Antalya, on the Turkish Riviera, is often called the ‘tourist capital of Turkey’, and attracts more visitors annually than almost anywhere else in Europe. With a magnificent backdrop of rugged hills, the city sprawls along the shores of the Mediterranean and is sprinkled with magnificent ancient ruins. The enchanting old quarter, Kaleiçi, tucked behind Roman walls, has been beautifully preserved, and its cobbled streets brim with bars, clubs, restaurants and shops. The city beaches, which include Konyaaltı Beach and Lara Beach, are long, golden stretches of sand, and visitors can escape the heat in the verdant parks, dotted with tea houses and play areas, which are spread along the clifftops.
Food & drink:
Antalya has plenty of street stalls and informal eateries offering the classic ‘doner’ with lamb, ‘lahmakan’ (a kind of Turkish pizza), or a sandwich with ‘köfte’ or ‘balik’ (meatballs or sardines). Many restaurants offer a set-price lunch, which will usually begin with a choice of ‘meze’ (starters), such as ‘dolma’ (stuffed vegetables), ‘patlıcan salatası’ (aubergine salad) or the classic local bean salad, ‘piyaz’. Seafood features prominently on local menus, and includes delicious specialities such as fried mullet, coated in a light batter, or sea bass. You’ll also find plenty of meat soups and stews, including ‘kulaklı çorba’, a rich soup with chickpeas, or ‘sac kavurma’, a slow-cooked stew.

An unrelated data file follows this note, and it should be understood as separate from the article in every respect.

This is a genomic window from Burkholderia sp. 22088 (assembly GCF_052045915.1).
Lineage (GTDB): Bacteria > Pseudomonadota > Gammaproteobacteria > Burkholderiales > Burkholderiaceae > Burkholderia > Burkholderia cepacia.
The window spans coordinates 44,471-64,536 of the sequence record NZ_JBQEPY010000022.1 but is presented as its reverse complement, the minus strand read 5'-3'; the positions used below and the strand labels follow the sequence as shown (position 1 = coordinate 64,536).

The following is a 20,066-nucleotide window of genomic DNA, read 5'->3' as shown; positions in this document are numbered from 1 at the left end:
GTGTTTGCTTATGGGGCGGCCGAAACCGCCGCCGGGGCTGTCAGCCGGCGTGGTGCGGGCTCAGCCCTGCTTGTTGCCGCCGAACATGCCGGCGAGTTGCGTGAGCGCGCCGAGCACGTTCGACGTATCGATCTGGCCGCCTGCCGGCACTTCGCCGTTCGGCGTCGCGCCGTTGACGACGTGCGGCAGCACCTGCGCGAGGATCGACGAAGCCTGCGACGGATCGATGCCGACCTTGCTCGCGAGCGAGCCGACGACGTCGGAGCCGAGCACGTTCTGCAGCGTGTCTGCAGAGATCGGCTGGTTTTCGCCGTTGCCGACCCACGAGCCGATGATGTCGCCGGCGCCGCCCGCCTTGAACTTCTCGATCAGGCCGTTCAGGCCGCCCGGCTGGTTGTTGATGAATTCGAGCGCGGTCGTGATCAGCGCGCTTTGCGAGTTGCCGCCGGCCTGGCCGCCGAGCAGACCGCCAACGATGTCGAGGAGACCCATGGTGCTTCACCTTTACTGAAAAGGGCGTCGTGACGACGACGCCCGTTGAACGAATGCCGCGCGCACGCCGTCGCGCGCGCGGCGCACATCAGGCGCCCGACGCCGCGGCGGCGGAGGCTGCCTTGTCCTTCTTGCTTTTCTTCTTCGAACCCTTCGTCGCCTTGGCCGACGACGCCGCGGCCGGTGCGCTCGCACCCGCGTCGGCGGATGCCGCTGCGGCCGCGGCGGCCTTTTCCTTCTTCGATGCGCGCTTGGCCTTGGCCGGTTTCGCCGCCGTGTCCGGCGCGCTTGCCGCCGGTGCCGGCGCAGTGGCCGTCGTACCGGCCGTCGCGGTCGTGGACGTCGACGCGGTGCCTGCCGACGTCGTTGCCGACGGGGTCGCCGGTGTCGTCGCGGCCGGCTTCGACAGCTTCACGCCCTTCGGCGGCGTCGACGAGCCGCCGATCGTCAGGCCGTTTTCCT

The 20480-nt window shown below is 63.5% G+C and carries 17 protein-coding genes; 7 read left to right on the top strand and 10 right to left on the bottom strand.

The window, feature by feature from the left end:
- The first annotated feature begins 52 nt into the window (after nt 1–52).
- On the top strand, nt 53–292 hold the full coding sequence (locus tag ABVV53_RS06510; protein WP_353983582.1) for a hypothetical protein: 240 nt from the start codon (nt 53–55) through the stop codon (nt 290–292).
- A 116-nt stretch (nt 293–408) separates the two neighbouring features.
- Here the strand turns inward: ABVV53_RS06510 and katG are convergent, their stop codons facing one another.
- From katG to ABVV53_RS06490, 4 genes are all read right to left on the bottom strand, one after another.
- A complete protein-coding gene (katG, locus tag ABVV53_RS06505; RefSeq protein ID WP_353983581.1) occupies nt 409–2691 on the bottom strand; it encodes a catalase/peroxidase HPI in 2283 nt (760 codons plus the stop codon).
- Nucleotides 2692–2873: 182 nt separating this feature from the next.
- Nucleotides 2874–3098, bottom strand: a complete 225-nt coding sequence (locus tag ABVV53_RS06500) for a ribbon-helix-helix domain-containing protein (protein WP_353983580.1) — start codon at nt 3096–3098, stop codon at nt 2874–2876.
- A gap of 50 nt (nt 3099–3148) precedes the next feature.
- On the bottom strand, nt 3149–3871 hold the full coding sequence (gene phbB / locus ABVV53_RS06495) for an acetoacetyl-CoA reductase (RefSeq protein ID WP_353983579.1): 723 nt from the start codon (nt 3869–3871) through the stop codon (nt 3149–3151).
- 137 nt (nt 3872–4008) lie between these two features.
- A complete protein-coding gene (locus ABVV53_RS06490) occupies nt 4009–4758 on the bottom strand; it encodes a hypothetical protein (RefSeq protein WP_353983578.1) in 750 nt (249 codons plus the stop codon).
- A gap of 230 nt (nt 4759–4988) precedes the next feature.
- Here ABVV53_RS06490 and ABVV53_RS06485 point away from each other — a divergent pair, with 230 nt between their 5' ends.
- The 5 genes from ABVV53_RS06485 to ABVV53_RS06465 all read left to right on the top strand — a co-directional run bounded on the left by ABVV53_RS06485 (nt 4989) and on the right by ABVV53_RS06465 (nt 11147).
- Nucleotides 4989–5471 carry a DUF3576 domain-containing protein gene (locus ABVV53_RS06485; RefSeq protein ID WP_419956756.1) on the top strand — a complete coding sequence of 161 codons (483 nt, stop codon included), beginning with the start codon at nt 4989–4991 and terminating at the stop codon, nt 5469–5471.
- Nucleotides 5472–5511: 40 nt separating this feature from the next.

Off the beaten track:
There are two beautiful parks with waterfalls at Düden and Kursunlu, just a couple of kilometres from Antalya, but to really get off the beaten track to the ancient city of Termessos, high in the mountains. About an hour’s drive from Antalya, it is protected as part of the Güllük Dağı National Park.